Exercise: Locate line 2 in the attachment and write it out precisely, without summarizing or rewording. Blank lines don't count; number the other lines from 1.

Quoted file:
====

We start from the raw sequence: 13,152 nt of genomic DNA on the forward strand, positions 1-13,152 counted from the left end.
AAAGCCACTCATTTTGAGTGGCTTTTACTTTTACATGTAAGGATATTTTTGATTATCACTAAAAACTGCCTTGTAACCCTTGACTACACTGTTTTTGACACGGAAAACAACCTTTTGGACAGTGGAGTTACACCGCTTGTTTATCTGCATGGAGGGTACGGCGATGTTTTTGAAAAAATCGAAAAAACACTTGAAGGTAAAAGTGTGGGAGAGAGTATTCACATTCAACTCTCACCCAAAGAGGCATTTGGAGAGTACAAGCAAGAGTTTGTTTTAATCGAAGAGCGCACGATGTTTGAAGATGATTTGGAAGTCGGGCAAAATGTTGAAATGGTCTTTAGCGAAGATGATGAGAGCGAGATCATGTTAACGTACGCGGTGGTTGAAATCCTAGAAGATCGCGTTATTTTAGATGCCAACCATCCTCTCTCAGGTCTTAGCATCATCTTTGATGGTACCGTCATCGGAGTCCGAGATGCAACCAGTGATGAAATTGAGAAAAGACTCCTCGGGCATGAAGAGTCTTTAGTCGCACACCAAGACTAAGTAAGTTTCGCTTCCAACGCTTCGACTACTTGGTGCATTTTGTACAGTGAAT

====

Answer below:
AAAGCCACTCATTTTGAGTGGCTTTTACTTTTACATGTAAGGATATTTTTGATTATCACTAAAAACTGCCTTGTAACCCTTGACTACACTGTTTTTGACACGGAAAACAACCTTTTGGACAGTGGAGTTACACCGCTTGTTTATCTGCATGGAGGGTACGGCGATGTTTTTGAAAAAATCGAAAAAACACTTGAAGGTAAAAGTGTGGGAGAGAGTATTCACATTCAACTCTCACCCAAAGAGGCATTTGGAGAGTACAAGCAAGAGTTTGTTTTAATCGAAGAGCGCACGATGTTTGAAGATGATTTGGAAGTCGGGCAAAATGTTGAAATGGTCTTTAGCGAAGATGATGAGAGCGAGATCATGTTAACGTACGCGGTGGTTGAAATCCTAGAAGATCGCGTTATTTTAGATGCCAACCATCCTCTCTCAGGTCTTAGCATCATCTTTGATGGTACCGTCATCGGAGTCCGAGATGCAACCAGTGATGAAATTGAGAAAAGACTCCTCGGGCATGAAGAGTCTTTAGTCGCACACCAAGACTAAGTAAGTTTCGCTTCCAACGCTTCGACTACTTGGTGCATTTTGTACAGTGAAT